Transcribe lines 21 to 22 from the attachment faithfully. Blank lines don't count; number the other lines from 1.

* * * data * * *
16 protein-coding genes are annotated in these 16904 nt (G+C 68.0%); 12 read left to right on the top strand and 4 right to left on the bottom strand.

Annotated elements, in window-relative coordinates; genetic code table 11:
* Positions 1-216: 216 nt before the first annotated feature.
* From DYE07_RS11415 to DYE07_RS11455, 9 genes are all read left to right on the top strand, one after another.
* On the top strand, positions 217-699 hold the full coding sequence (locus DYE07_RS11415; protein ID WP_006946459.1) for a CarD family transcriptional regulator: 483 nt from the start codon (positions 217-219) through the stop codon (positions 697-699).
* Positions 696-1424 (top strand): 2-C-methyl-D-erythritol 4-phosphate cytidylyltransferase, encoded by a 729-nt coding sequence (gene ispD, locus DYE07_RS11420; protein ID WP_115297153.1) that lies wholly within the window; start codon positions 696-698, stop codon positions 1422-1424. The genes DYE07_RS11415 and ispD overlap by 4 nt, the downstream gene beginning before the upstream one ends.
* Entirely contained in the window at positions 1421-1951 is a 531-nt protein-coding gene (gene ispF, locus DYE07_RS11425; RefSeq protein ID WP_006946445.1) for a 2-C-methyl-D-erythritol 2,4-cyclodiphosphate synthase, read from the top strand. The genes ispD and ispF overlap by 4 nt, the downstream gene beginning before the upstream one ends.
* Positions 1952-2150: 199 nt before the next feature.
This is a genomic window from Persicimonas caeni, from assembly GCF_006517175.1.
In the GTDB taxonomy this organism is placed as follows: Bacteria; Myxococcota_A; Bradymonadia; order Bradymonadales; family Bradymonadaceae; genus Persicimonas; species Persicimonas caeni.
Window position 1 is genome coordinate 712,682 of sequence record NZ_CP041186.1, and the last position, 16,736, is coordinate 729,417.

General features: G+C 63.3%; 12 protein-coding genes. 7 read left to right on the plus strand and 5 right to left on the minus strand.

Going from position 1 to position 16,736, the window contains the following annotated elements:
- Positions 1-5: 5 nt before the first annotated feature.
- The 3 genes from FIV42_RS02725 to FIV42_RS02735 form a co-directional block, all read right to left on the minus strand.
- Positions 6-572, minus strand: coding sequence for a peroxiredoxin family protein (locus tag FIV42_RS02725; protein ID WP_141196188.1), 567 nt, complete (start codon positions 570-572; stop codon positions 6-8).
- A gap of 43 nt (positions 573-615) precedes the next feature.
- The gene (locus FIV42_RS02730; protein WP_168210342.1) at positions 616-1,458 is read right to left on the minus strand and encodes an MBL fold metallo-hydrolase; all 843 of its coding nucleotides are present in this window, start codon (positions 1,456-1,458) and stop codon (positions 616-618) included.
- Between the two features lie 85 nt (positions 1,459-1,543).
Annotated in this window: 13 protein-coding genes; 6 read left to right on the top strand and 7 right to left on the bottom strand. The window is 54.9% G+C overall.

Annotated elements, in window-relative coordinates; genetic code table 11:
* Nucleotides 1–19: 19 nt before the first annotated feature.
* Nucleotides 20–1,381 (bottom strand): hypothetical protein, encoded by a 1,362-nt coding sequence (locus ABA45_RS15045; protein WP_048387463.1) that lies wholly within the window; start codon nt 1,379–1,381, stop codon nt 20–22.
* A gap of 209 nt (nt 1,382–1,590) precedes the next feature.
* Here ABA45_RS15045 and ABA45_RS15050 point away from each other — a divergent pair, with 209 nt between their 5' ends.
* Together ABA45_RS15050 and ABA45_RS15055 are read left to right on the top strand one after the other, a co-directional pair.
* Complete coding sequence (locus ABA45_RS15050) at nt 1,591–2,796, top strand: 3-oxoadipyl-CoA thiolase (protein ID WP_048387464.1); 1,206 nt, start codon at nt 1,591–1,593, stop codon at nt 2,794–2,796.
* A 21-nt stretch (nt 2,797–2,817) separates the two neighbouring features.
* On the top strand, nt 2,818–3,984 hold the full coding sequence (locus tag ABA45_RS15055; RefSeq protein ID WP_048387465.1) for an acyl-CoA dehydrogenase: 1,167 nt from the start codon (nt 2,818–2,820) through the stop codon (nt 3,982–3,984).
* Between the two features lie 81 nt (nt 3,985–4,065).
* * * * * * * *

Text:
Annotated elements, in window-relative coordinates; genetic code table 11:
* Nucleotides 1–19: 19 nt before the first annotated feature.